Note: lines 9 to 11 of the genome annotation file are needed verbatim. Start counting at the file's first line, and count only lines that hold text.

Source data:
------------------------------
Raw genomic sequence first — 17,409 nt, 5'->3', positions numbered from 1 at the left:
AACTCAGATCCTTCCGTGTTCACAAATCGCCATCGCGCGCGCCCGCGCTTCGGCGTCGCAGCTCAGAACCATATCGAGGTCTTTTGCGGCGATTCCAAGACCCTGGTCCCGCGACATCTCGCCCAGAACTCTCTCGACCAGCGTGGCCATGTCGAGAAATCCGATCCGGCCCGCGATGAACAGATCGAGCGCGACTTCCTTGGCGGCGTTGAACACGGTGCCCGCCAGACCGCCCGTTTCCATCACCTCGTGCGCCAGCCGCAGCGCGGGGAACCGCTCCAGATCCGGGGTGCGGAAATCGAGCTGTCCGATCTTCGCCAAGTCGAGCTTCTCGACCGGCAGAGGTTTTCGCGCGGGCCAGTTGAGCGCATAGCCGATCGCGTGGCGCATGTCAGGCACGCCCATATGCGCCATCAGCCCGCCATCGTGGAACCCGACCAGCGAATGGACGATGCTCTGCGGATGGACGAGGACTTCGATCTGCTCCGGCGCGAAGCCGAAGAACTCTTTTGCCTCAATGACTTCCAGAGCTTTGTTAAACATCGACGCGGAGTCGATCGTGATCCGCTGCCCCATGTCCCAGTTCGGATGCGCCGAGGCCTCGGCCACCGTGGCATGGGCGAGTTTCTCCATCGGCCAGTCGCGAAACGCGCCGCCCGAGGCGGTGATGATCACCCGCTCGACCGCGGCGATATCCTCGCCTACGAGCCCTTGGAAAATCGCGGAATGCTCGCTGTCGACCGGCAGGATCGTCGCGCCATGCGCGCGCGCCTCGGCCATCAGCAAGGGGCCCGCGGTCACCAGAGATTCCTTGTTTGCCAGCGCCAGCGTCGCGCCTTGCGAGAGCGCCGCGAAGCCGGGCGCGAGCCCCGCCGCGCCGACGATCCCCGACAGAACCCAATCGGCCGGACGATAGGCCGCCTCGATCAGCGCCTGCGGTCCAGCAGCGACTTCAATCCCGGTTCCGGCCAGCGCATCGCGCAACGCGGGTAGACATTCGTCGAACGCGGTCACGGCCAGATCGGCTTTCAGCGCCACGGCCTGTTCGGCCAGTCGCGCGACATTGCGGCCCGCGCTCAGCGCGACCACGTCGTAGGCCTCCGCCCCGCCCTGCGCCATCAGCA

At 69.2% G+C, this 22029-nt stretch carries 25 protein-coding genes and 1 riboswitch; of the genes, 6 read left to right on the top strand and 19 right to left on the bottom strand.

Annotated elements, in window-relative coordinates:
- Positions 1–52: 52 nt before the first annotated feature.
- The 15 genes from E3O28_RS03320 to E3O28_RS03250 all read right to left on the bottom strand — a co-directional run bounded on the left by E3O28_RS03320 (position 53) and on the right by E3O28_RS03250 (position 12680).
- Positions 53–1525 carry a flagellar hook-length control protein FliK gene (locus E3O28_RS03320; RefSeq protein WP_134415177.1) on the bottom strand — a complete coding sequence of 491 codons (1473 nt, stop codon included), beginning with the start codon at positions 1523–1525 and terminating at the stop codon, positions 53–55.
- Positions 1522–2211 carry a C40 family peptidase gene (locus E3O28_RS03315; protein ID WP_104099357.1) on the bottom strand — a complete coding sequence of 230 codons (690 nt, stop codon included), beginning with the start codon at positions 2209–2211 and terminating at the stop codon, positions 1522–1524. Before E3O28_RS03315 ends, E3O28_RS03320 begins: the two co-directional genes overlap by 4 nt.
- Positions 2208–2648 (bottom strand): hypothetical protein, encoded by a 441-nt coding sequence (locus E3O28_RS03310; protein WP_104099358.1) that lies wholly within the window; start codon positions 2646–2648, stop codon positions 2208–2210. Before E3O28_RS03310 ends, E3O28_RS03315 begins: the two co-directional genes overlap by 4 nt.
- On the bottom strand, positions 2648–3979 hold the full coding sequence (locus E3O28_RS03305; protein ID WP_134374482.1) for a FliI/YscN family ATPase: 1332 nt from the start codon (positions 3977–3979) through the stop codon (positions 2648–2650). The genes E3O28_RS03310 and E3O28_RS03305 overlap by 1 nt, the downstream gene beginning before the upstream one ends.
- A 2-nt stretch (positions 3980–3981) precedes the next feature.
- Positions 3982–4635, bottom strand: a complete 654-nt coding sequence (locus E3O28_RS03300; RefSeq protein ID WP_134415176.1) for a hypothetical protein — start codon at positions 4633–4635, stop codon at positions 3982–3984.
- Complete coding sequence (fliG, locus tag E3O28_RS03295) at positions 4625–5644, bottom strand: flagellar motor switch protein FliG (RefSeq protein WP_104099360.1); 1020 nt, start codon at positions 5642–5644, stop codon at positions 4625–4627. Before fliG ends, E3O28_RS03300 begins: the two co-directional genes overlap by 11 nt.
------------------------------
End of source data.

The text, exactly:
- Positions 2208–2648 (bottom strand): hypothetical protein, encoded by a 441-nt coding sequence (locus E3O28_RS03310; protein WP_104099358.1) that lies wholly within the window; start codon positions 2646–2648, stop codon positions 2208–2210. Before E3O28_RS03310 ends, E3O28_RS03315 begins: the two co-directional genes overlap by 4 nt.
- On the bottom strand, positions 2648–3979 hold the full coding sequence (locus E3O28_RS03305; protein ID WP_134374482.1) for a FliI/YscN family ATPase: 1332 nt from the start codon (positions 3977–3979) through the stop codon (positions 2648–2650). The genes E3O28_RS03310 and E3O28_RS03305 overlap by 1 nt, the downstream gene beginning before the upstream one ends.
- A 2-nt stretch (positions 3980–3981) precedes the next feature.